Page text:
What's behind the FDA's controversial strategy for evaluating new COVID boosters
Some scientists are alarmed that the agency plans to evaluate the next generation of boosters by reviewing mouse studies alone. Others say there's no time to waste waiting for human trials.
The U.S. Food and Drug Administration is using a controversial strategy to evaluate the next generation of COVID-19 boosters.
The approach is stirring debate as the agency works to make new, hopefully improved, boosters available in September to help prevent severe disease and save lives in the fall and winter.
For the first time, the FDA is planning to base its decision about whether to authorize new boosters on studies involving mice instead of humans.
"For the FDA to rely on mouse data is just bizarre, in my opinion," says John Moore, an immunologist at Weill Cornell Medicine in New York. "Mouse data are not going to be predictive in any way of what you would see in humans."
But others defend the approach, arguing that the country has had enough experience with the vaccines at this point to be confident the shots are safe and that there's not enough time to wait for data from human studies.
"We have 500 people a day dying of coronavirus right now. Those numbers sadly might very well rise in the fall and the winter. The question is: 'Can we do something better?'" says Dr. Ofer Levy, a pediatrics and infectious disease researcher at Harvard Medical School who also advises the FDA. "And I think the answer is: 'We can, by implementing this approach.'"
The U.K. just approved a new booster
The United Kingdom just approved a new booster that targets both the original strain of the virus and the original omicron variant, called BA.1 — a so-called bivalent vaccine.
But the FDA rejected BA.1 bivalent boosters last spring. Instead, the FDA told the vaccine companies that make the mRNA vaccines, Moderna and Pfizer and BioNTech, to develop bivalent vaccines that target the dominant omicron subvariants — BA.4 and BA.5 — in the hopes they will offer stronger, longer-lasting protection.
That's why the FDA decided to use a new, streamlined strategy for testing the new boosters. The agency is asking the companies to initially submit only the results of tests on mice. Regulators will rely on those results, along with the human neutralizing antibody data from the BA.1 bivalent booster studies, to decide whether to authorize the boosters.
The companies will continue to gather more data from human studies; those results probably won't be available until late October or early November.
But the big concern is the boosters may not work as well as the mouse data might suggest. Mouse experiments are notoriously unreliable.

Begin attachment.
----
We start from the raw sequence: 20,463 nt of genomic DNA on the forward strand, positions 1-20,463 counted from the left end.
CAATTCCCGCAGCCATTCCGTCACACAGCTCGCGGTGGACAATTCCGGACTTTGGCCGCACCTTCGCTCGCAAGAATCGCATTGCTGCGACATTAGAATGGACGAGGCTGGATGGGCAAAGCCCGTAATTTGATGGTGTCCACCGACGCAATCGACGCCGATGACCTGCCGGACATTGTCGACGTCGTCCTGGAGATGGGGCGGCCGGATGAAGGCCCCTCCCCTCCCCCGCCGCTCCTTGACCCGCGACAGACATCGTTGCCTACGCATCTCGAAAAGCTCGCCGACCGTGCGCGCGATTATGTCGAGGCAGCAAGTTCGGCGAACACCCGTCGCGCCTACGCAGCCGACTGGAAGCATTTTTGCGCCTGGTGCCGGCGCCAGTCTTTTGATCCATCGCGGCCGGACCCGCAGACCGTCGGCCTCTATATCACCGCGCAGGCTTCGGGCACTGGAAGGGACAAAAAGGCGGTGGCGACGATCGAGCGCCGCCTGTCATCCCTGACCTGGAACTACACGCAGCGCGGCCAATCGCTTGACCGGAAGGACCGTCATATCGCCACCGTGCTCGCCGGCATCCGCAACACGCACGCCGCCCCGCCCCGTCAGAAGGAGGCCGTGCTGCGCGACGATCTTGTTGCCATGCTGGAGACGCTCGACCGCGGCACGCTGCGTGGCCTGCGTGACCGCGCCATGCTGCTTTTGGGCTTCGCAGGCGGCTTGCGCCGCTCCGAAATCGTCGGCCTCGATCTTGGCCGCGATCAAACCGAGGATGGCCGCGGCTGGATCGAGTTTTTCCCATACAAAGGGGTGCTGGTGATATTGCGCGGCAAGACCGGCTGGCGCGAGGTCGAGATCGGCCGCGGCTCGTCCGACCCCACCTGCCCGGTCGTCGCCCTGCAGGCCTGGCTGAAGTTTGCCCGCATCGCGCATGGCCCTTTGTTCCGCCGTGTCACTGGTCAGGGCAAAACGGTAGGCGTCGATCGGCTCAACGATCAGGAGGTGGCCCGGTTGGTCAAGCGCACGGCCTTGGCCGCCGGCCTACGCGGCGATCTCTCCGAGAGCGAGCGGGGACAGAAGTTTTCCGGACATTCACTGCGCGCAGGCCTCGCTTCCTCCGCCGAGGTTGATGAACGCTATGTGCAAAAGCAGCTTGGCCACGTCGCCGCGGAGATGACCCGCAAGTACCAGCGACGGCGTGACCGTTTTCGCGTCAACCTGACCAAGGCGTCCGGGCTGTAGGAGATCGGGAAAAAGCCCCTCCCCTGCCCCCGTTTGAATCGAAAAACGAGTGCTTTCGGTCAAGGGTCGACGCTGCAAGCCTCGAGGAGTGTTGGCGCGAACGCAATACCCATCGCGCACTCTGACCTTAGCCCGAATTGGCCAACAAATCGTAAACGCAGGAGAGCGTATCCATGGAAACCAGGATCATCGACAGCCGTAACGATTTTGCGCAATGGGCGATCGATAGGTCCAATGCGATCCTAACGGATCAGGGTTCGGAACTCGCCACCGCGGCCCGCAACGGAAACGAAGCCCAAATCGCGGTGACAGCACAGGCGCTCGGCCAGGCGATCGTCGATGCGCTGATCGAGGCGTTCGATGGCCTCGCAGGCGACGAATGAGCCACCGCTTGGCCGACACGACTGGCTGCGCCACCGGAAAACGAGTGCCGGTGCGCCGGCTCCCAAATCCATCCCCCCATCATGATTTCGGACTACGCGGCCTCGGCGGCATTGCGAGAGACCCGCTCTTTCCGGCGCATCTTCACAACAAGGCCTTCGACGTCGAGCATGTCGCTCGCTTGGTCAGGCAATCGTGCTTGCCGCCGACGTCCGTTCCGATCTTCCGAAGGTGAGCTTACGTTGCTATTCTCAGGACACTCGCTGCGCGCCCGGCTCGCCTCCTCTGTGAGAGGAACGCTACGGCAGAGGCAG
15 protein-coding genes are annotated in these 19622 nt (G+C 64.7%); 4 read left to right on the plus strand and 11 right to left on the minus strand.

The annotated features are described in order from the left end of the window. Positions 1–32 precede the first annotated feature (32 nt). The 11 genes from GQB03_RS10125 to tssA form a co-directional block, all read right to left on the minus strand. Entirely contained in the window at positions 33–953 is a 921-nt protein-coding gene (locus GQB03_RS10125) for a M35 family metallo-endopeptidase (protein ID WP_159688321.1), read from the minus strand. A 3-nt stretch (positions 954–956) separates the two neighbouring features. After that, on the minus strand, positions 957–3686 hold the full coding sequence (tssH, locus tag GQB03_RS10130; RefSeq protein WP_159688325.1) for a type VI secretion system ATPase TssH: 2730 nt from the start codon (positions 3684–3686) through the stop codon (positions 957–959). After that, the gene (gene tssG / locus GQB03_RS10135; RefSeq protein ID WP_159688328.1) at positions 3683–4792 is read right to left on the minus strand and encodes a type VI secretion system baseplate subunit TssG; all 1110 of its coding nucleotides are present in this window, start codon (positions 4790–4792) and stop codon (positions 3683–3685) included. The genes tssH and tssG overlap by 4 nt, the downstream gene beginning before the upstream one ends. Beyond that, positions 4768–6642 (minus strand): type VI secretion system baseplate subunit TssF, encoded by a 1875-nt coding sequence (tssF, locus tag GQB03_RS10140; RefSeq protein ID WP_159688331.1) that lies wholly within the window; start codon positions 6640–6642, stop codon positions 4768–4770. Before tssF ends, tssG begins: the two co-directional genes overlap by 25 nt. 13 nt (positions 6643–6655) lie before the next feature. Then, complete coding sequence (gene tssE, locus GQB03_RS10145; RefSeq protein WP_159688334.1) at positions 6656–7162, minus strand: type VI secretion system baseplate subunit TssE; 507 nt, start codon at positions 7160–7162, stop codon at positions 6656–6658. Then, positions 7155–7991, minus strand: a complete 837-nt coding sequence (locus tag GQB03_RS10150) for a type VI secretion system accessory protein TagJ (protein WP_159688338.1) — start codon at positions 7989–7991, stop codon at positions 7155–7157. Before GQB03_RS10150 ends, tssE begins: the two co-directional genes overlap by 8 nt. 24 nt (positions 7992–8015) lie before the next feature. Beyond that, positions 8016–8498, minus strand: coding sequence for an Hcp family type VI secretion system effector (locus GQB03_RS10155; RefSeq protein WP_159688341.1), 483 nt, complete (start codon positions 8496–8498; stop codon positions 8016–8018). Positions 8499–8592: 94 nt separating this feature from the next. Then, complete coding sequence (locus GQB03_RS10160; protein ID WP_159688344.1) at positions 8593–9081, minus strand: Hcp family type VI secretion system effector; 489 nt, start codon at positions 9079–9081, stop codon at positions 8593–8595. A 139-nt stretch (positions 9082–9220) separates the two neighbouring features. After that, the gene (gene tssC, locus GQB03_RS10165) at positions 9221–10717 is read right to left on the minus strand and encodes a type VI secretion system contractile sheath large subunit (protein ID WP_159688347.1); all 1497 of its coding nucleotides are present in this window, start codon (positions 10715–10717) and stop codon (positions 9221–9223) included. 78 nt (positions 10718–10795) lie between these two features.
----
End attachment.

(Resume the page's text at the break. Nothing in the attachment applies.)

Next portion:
And with the government telling people not to get the old boosters now and rejecting the first bivalent vaccines, the FDA really needs good evidence that the BA.4/5 boosters are in fact better, critics say.
"We need to make sure that we have solid immunogenicity data in people to show that you have a dramatically greater neutralizing antibody response against BA.4, BA.5," says Dr. Paul Offit of the University of Pennsylvania, who also advises the FDA. "I think anything short of that is not acceptable."
Some also worry that the approach may further erode the long-faltering efforts to persuade people to get boosted.
"I think it would be good to have neutralizing antibody data in a small group of humans," says Dr. Monica Gandhi, an infectious disease researcher at the University of California, San Francisco. "Otherwise, extrapolation may be considered too great."
But others agree the time constraints mean the country can't wait for more evidence. The billions of people who have gotten Moderna and Pfizer-BioNTech mRNA vaccines show how safe they are, those experts say.
The new booster will be identical to the original vaccines except it will contain genetic coding for two versions of the protein the virus uses to infect cells — the protein from the original vaccine and proteins from the BA.4 and BA.5 omicron subvariants.
And some scientists say health officials know enough about how vaccines work to start handling the COVID-19 vaccines like the flu vaccines, which are changed every year to try to match whatever strains are likely to be circulating but aren't routinely tested again every year.
"We're going to use all of these data that we've learned through not only from this vaccine but decades of viral immunology to say: 'The way to be nimble is that we're going to do those animal studies," says Deepta Bhattacharya, an immunobiologist at the University of Arizona College of Medicine in Tucson. "We're really not going out too far on a limb here."
The companies are expected to submit their data to the FDA by the end of the month and the administration hopes to make millions of doses of the new boosters available starting in September.
Copyright 2022 NPR. To see more, visit https://www.npr.org.